The Chattanooga Market, which welcomed local bands each week, may offer a framework for the music industry's return as the world digs out from the pandemic. / Staff file photo

If you are reading this, congratulations, it means we are finally out of one of the worst years in most of our lives. Get thee behind us, 2020, and may 2021 be great for all of us.

But there is still a long road ahead as we venture back to what was. While trying to imagine just exactly how we come out of this horror show and make things normal again, in particular as it relates to the entertainment universe, I keep thinking about the local farmers market scene. Let me explain.

Back in 2001, a guy named Nick Jessen set up an appointment to come by the office to tell me about a new venture he was starting. I'd never met him before that day, but in the interest of full disclosure, we are now friends who share a love of finding new restaurants. The more unusual, the better.

Anyway, he told me about this idea he had for a farmers market at then-Cricket Pavilion (now First Horizon Pavilion) that would be modeled after markets in Oregon and elsewhere. He was adamant that every vendor would have to be not only local, but that the person selling the product at the booth would have to be the same person who grew it, made it, painted it, strung it together or whatever.

He had a bunch of fairly strict rules about such things in order to ensure quality, he said. He was only interested in having quality stuff. "No 'tater boxes or Clorox bottle pigs," was his standard joke.

It was the genesis of the Chattanooga Market.

At that time, we had about three farms in the entire region, and on our way to lunch, Jessen would drive by the "local" market down the street from the paper and slow down to see "how many locally grown coconuts and pineapples" they had for sale. I have to admit, I didn't get it for the longest time.

He would tell me that the same produce being sold there was the exact same produce being sold in the local grocery stores. He would explain that there just were not enough farms or farmers in our area to provide that much produce.

It's hard to remember now, but people had to be reminded that produce — even local crops like corn, tomatoes, blueberries and strawberries — have a growing season. Jessen had to put up signs at the market and go on TV all the time to explain to people why tomatoes weren't available at the market in May when he opened, and why none of the vendors had pineapples.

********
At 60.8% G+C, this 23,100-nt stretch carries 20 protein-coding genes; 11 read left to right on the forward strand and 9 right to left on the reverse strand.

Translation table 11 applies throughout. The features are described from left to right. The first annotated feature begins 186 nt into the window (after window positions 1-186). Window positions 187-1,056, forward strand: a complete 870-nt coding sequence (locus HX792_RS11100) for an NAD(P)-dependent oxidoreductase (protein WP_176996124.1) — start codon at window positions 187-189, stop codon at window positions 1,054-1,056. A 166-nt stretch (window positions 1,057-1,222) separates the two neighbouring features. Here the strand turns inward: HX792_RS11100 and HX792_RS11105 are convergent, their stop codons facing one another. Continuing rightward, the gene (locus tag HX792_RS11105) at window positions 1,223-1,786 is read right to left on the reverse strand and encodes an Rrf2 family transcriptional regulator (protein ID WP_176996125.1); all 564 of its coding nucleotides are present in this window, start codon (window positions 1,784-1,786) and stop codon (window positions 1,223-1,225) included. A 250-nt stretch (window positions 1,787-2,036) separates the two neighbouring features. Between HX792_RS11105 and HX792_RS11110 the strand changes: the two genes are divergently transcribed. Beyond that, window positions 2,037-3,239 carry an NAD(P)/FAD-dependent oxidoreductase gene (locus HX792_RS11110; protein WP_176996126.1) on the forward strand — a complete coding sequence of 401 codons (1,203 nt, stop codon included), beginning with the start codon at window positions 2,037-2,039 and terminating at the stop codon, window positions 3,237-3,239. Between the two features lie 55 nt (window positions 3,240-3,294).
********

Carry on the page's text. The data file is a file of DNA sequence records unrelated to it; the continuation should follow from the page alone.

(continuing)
The Chattanooga Market did so many things for our area. My family used to shop at the big box places and buy in bulk like everyone else. Now, we prefer to buy only fresh, and preferably local, and we buy in smaller quantities a few times a week in order to eat it fresh. We think about chemicals and where the food came from.

It also provided a way for so many people to sell what they grew or what they made themselves. Suddenly, farming, which is extremely risky, expensive and a whole lot of 'hard,' became cool again. We now have so many farms that there are several markets all over the region.

It also became a place for charities and groups like the county extension agencies and environmental groups to get in front of a lot of people and explain what they do.

Chris Thomas now runs the Chattanooga Market under the Public Market umbrella and his crew has expanded it to include four other markets in the area — which means there is supply and demand.

And it isn't just produce that is sold at these markets. Handmade jewelry, crafts, textiles, artwork, photographs, all kinds of things are made there. In some cases, vendors who started at the market selling a few things they made at home as a side gig now have full-fledged businesses and even storefronts to sell their wares.

The Chattanooga Market reminded us that 'local' is important and that things have a value and they are worth paying for.

I hope and believe that if we didn't know it before, live entertainment is also very important and it has a value and is worth paying for.

This is how I believe we will emerge from this pandemic, especially in the entertainment world. When people start to feel safe enough, I think we will see small shows with a few fans and with artists performing primarily close to their home base. I don't think we will see a lot of bands touring across country for awhile, and we certainly won't see too many artists traveling from foreign countries on big tours.

That means things like big festivals are likely not going to happen as we knew them for awhile. Until then, local is better.